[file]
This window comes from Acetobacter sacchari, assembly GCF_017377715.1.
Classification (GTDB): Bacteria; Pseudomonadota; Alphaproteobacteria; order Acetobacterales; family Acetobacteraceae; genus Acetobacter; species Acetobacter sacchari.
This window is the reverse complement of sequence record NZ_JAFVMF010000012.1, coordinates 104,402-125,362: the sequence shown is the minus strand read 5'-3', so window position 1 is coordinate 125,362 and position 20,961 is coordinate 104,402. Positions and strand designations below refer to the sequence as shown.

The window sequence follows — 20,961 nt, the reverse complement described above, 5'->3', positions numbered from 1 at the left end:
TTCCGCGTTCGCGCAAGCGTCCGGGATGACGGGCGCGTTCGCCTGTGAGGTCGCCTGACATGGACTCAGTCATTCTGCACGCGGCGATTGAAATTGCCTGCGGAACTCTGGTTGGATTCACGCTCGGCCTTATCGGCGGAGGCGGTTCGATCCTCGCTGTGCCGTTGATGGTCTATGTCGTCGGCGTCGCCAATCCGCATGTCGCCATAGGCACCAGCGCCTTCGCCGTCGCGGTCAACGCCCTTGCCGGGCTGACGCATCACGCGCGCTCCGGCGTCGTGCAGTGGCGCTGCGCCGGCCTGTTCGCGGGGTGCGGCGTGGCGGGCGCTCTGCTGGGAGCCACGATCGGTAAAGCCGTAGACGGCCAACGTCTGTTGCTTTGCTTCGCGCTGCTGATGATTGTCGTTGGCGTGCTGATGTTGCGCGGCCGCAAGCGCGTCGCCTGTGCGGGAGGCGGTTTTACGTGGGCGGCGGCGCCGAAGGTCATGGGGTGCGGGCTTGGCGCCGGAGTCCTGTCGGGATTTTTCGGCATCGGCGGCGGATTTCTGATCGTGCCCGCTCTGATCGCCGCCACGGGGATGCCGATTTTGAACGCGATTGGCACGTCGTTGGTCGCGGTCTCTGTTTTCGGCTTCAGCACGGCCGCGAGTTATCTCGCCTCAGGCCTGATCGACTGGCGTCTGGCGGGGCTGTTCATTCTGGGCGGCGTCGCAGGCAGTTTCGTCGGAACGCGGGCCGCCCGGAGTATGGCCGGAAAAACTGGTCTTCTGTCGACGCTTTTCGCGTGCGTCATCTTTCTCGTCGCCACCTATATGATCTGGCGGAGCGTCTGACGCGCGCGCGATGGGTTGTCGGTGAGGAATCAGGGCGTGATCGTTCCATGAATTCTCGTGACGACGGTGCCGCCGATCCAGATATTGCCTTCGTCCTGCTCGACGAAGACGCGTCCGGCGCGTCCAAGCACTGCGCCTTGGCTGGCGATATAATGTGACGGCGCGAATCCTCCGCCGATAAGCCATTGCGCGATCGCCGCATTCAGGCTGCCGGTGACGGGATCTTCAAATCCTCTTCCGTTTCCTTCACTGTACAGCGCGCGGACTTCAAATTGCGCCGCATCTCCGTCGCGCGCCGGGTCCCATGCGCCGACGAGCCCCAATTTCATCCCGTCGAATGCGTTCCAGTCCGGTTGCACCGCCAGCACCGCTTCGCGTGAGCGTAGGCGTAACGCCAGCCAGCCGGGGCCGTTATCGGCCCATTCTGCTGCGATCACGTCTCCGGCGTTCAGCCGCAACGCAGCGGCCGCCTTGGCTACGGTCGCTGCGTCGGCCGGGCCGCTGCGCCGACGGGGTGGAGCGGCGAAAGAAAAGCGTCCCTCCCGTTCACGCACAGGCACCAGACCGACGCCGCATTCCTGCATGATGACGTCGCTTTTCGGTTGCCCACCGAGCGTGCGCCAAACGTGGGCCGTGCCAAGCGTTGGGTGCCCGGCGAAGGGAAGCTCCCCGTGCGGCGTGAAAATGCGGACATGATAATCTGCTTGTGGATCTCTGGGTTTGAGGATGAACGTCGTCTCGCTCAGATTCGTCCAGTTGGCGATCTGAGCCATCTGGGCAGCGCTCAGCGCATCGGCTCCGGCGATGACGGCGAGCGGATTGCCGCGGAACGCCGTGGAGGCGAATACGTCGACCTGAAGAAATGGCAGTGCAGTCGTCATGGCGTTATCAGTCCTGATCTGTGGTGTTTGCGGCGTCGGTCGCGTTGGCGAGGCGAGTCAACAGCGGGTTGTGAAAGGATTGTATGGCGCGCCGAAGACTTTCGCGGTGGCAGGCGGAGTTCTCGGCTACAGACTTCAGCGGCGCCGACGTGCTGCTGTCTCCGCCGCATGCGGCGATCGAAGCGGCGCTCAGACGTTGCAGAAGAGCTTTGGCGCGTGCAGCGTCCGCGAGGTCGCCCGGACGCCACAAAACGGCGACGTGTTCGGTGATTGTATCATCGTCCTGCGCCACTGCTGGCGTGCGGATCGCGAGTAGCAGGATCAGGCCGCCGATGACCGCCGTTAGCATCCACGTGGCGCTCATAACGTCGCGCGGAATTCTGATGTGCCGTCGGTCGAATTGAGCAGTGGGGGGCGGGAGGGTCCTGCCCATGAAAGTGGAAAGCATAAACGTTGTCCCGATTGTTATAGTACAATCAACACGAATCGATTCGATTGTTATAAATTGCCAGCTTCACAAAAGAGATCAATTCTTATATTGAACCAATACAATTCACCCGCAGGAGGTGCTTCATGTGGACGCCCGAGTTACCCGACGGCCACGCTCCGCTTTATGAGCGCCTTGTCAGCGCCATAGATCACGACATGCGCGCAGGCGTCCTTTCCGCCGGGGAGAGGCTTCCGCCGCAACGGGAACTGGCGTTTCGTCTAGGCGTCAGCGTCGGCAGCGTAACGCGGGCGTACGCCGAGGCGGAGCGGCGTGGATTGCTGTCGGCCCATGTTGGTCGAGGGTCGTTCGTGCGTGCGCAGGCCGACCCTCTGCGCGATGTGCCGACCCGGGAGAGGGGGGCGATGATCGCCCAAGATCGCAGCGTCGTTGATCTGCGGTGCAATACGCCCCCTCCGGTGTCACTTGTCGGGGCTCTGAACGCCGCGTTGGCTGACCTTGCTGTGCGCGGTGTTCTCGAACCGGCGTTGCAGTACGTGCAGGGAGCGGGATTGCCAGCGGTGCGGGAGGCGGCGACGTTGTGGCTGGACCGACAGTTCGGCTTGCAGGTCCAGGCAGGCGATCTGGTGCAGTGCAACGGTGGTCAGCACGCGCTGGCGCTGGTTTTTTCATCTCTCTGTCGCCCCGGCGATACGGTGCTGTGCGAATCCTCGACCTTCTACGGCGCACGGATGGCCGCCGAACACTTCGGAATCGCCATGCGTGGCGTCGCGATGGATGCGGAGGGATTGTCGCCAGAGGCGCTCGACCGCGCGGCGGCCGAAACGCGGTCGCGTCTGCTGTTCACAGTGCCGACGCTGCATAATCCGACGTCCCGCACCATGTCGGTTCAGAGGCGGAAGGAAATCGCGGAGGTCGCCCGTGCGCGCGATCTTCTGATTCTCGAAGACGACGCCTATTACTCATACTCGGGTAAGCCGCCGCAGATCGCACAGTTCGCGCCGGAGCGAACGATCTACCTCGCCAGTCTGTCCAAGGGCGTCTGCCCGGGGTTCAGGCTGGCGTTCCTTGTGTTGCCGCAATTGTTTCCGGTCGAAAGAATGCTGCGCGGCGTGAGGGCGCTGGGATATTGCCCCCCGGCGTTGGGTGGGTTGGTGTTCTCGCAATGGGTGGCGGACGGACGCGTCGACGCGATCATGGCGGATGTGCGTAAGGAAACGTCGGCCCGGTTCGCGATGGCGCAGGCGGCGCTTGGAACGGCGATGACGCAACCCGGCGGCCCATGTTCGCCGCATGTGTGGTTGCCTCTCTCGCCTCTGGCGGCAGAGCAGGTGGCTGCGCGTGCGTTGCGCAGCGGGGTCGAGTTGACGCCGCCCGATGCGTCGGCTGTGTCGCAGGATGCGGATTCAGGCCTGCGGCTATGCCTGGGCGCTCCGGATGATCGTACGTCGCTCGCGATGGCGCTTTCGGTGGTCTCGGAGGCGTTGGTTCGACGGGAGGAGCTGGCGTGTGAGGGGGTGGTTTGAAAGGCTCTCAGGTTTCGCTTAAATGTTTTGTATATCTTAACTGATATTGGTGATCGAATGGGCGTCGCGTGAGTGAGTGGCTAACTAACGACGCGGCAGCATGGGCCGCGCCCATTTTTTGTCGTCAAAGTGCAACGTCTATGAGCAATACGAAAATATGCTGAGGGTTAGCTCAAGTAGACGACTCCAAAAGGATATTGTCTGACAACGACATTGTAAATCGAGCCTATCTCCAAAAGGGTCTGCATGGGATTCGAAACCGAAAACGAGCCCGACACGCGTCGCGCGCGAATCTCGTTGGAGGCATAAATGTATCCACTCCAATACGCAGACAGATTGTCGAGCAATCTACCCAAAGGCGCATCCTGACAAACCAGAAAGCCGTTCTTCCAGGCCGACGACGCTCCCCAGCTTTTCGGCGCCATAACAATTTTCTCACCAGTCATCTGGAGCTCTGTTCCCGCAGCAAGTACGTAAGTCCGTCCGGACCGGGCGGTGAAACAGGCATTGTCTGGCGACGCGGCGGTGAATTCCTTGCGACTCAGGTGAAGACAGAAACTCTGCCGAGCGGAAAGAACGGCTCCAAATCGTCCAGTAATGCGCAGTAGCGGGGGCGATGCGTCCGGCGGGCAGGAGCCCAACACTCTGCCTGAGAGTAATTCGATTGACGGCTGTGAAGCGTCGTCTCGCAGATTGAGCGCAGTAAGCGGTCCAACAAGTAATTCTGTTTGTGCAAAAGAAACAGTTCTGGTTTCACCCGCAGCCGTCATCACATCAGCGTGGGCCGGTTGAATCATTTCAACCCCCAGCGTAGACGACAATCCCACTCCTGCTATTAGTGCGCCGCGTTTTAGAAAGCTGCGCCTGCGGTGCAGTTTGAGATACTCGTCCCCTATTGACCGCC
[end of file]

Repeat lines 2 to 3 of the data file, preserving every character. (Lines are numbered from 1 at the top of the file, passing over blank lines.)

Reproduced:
Classification (GTDB): Bacteria; Pseudomonadota; Alphaproteobacteria; order Acetobacterales; family Acetobacteraceae; genus Acetobacter; species Acetobacter sacchari.
This window is the reverse complement of sequence record NZ_JAFVMF010000012.1, coordinates 104,402-125,362: the sequence shown is the minus strand read 5'-3', so window position 1 is coordinate 125,362 and position 20,961 is coordinate 104,402. Positions and strand designations below refer to the sequence as shown.